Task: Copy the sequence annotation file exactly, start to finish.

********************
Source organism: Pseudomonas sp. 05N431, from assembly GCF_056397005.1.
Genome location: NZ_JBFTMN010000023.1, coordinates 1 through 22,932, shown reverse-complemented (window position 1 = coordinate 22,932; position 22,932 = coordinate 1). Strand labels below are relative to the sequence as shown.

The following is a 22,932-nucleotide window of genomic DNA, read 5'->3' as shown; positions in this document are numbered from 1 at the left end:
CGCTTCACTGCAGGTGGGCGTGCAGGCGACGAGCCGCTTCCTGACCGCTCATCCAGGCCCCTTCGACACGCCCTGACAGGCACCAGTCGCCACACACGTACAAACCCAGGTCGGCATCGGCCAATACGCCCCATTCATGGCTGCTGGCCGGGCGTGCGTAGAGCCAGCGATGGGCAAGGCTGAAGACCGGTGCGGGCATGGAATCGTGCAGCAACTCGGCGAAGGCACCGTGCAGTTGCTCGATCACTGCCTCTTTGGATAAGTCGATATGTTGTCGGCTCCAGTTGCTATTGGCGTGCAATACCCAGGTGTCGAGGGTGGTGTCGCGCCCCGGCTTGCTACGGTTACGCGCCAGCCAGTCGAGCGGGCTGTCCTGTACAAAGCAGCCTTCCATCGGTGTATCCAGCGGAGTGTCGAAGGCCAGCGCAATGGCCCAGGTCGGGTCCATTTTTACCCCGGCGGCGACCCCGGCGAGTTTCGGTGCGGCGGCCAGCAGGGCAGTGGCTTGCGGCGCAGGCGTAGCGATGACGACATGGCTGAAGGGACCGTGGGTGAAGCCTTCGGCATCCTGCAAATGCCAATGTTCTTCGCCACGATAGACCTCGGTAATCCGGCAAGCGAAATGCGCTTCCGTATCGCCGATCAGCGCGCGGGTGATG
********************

Source organism: Pseudomonas sp. 05N431, from assembly GCF_056397005.1.
Genome location: NZ_JBFTMN010000023.1, coordinates 1 through 22,932, shown reverse-complemented (window position 1 = coordinate 22,932; position 22,932 = coordinate 1). Strand labels below are relative to the sequence as shown.

The following is a 22,932-nucleotide window of genomic DNA, read 5'->3' as shown; positions in this document are numbered from 1 at the left end:
CGCTTCACTGCAGGTGGGCGTGCAGGCGACGAGCCGCTTCCTGACCGCTCATCCAGGCCCCTTCGACACGCCCTGACAGGCACCAGTCGCCACACACGTACAAACCCAGGTCGGCATCGGCCAATACGCCCCATTCATGGCTGCTGGCCGGGCGTGCGTAGAGCCAGCGATGGGCAAGGCTGAAGACCGGTGCGGGCATGGAATCGTGCAGCAACTCGGCGAAGGCACCGTGCAGTTGCTCGATCACTGCCTCTTTGGATAAGTCGATATGTTGTCGGCTCCAGTTGCTATTGGCGTGCAATACCCAGGTGTCGAGGGTGGTGTCGCGCCCCGGCTTGCTACGGTTACGCGCCAGCCAGTCGAGCGGGCTGTCCTGTACAAAGCAGCCTTCCATCGGTGTATCCAGCGGAGTGTCGAAGGCCAGCGCAATGGCCCAGGTCGGGTCCATTTTTACCCCGGCGGCGACCCCGGCGAGTTTCGGTGCGGCGGCCAGCAGGGCAGTGGCTTGCGGCGCAGGCGTAGCGATGACGACATGGCTGAAGGGACCGTGGGTGAAGCCTTCGGCATCCTGCAAATGCCAATGTTCTTCGCCACGATAGACCTCGGTAATCCGGCAAGCGAAATGCGCTTCCGTATCGCCGATCAGCGCGCGGGTGATG